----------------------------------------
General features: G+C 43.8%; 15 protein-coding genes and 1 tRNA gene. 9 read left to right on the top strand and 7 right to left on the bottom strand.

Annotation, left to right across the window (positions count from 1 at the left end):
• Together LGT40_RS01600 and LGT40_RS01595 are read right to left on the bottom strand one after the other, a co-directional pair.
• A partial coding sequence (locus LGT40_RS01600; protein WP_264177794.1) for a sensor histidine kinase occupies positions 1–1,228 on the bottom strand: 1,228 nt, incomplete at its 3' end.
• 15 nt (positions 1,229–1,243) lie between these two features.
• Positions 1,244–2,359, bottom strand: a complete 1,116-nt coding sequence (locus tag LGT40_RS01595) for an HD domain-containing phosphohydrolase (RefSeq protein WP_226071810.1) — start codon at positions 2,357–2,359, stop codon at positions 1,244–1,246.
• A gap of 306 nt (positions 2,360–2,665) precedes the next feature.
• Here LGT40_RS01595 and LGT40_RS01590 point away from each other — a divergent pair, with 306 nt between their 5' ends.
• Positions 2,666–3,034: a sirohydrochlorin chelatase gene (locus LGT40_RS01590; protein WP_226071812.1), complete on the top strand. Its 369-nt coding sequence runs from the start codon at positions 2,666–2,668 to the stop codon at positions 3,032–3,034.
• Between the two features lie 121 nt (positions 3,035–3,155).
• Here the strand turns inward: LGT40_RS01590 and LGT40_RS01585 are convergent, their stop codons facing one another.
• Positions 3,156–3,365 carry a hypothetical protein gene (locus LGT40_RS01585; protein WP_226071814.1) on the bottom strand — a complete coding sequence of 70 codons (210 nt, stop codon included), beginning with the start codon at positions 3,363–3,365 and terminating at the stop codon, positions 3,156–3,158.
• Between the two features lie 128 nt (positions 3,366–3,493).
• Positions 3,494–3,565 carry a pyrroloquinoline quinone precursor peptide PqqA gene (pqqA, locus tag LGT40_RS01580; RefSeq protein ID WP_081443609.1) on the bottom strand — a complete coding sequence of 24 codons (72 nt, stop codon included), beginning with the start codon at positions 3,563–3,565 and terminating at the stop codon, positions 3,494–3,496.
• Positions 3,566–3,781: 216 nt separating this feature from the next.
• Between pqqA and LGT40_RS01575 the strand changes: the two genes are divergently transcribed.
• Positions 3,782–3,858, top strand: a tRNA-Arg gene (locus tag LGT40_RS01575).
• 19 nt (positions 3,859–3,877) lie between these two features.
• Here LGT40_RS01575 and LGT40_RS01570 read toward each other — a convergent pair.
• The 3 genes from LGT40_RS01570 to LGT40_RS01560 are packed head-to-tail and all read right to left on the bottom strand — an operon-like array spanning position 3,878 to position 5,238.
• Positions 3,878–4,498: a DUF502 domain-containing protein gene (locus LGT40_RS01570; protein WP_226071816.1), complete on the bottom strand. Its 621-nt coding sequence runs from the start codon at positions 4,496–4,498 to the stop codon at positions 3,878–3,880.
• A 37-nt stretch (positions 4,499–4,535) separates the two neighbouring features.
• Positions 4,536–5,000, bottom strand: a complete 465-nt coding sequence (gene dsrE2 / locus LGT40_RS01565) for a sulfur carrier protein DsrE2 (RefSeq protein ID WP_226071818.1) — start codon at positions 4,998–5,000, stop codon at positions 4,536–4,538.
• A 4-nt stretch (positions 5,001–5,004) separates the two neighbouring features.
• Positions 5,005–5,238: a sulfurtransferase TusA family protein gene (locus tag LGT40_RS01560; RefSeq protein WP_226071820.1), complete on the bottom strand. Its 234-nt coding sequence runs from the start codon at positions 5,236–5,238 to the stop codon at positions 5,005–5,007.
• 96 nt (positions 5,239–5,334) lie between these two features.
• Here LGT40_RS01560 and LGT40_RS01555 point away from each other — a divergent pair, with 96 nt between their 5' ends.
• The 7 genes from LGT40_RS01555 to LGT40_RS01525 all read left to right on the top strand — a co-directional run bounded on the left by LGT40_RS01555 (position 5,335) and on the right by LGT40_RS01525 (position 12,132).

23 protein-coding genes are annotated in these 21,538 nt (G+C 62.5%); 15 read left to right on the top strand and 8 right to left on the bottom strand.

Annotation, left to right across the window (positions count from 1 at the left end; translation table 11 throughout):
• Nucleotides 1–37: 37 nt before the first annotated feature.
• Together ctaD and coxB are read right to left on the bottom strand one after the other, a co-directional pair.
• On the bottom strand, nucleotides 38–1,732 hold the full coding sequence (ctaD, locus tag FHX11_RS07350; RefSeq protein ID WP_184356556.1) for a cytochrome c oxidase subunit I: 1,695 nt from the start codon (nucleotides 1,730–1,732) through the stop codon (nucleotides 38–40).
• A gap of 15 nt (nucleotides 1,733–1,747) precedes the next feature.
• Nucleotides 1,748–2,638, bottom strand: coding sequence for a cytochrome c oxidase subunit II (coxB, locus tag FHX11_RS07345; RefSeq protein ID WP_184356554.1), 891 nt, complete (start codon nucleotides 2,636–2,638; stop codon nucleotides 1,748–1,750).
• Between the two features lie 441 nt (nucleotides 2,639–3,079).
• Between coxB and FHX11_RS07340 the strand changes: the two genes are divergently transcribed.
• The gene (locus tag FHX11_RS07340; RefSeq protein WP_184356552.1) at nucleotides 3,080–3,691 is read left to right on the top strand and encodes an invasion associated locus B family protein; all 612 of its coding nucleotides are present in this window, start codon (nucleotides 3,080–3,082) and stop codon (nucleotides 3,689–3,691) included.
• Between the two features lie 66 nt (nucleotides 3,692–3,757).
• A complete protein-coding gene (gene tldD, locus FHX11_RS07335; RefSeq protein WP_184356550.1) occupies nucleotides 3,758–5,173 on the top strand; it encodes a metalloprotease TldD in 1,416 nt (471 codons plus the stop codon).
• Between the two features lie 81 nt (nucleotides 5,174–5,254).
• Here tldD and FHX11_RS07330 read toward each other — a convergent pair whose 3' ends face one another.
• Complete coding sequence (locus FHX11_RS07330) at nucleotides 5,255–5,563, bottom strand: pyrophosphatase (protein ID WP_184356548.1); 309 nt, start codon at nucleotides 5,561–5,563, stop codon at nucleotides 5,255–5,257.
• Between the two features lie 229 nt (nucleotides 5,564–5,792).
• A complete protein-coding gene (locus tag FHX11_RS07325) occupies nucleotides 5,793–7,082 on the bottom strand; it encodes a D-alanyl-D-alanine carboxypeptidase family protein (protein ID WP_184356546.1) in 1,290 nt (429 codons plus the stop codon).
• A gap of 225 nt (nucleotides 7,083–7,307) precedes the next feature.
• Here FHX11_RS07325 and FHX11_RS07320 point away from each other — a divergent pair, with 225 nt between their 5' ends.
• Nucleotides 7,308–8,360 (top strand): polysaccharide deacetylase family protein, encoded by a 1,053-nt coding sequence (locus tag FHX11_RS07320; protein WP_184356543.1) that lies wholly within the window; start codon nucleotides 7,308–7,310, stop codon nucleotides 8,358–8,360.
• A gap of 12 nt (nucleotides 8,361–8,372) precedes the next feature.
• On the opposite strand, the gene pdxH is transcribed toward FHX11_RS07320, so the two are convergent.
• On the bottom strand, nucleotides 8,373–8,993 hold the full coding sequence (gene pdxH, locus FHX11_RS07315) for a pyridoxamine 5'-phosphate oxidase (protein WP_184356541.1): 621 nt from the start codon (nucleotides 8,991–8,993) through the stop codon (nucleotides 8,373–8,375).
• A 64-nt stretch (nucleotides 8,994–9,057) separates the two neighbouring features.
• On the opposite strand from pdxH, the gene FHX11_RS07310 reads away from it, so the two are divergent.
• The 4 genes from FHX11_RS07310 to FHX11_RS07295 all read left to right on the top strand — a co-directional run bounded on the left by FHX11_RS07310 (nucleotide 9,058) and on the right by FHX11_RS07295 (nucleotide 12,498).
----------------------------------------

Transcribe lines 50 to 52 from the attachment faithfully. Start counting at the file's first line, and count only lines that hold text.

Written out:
• On the opposite strand, the gene pdxH is transcribed toward FHX11_RS07320, so the two are convergent.
• On the bottom strand, nucleotides 8,373–8,993 hold the full coding sequence (gene pdxH, locus FHX11_RS07315) for a pyridoxamine 5'-phosphate oxidase (protein WP_184356541.1): 621 nt from the start codon (nucleotides 8,991–8,993) through the stop codon (nucleotides 8,373–8,375).
• A 64-nt stretch (nucleotides 8,994–9,057) separates the two neighbouring features.